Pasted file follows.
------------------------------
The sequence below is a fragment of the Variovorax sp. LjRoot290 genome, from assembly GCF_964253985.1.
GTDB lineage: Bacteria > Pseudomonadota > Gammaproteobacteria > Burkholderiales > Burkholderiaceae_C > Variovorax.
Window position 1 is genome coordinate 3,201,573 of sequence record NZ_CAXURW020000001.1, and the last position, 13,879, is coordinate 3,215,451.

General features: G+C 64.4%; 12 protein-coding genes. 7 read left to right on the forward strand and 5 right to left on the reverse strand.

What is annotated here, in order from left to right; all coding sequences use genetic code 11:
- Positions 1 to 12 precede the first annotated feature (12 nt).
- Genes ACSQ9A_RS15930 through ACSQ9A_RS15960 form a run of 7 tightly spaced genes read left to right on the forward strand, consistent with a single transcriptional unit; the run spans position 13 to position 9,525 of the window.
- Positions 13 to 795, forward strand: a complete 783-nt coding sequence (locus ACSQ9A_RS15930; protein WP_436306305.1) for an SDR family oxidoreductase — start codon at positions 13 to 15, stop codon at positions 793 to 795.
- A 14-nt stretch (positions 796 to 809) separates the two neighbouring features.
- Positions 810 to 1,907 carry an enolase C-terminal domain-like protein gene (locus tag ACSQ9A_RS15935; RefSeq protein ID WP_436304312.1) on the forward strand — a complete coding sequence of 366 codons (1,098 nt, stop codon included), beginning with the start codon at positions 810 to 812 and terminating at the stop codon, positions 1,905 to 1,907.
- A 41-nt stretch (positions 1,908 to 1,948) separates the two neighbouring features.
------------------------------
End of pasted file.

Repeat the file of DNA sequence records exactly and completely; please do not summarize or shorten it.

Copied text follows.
The sequence below is a fragment of the Variovorax sp. LjRoot290 genome, from assembly GCF_964253985.1.
GTDB lineage: Bacteria > Pseudomonadota > Gammaproteobacteria > Burkholderiales > Burkholderiaceae_C > Variovorax.
Window position 1 is genome coordinate 3,201,573 of sequence record NZ_CAXURW020000001.1, and the last position, 13,879, is coordinate 3,215,451.

General features: G+C 64.4%; 12 protein-coding genes. 7 read left to right on the forward strand and 5 right to left on the reverse strand.

What is annotated here, in order from left to right; all coding sequences use genetic code 11:
- Positions 1 to 12 precede the first annotated feature (12 nt).
- Genes ACSQ9A_RS15930 through ACSQ9A_RS15960 form a run of 7 tightly spaced genes read left to right on the forward strand, consistent with a single transcriptional unit; the run spans position 13 to position 9,525 of the window.
- Positions 13 to 795, forward strand: a complete 783-nt coding sequence (locus ACSQ9A_RS15930; protein WP_436306305.1) for an SDR family oxidoreductase — start codon at positions 13 to 15, stop codon at positions 793 to 795.
- A 14-nt stretch (positions 796 to 809) separates the two neighbouring features.
- Positions 810 to 1,907 carry an enolase C-terminal domain-like protein gene (locus tag ACSQ9A_RS15935; RefSeq protein ID WP_436304312.1) on the forward strand — a complete coding sequence of 366 codons (1,098 nt, stop codon included), beginning with the start codon at positions 810 to 812 and terminating at the stop codon, positions 1,905 to 1,907.
- A 41-nt stretch (positions 1,908 to 1,948) separates the two neighbouring features.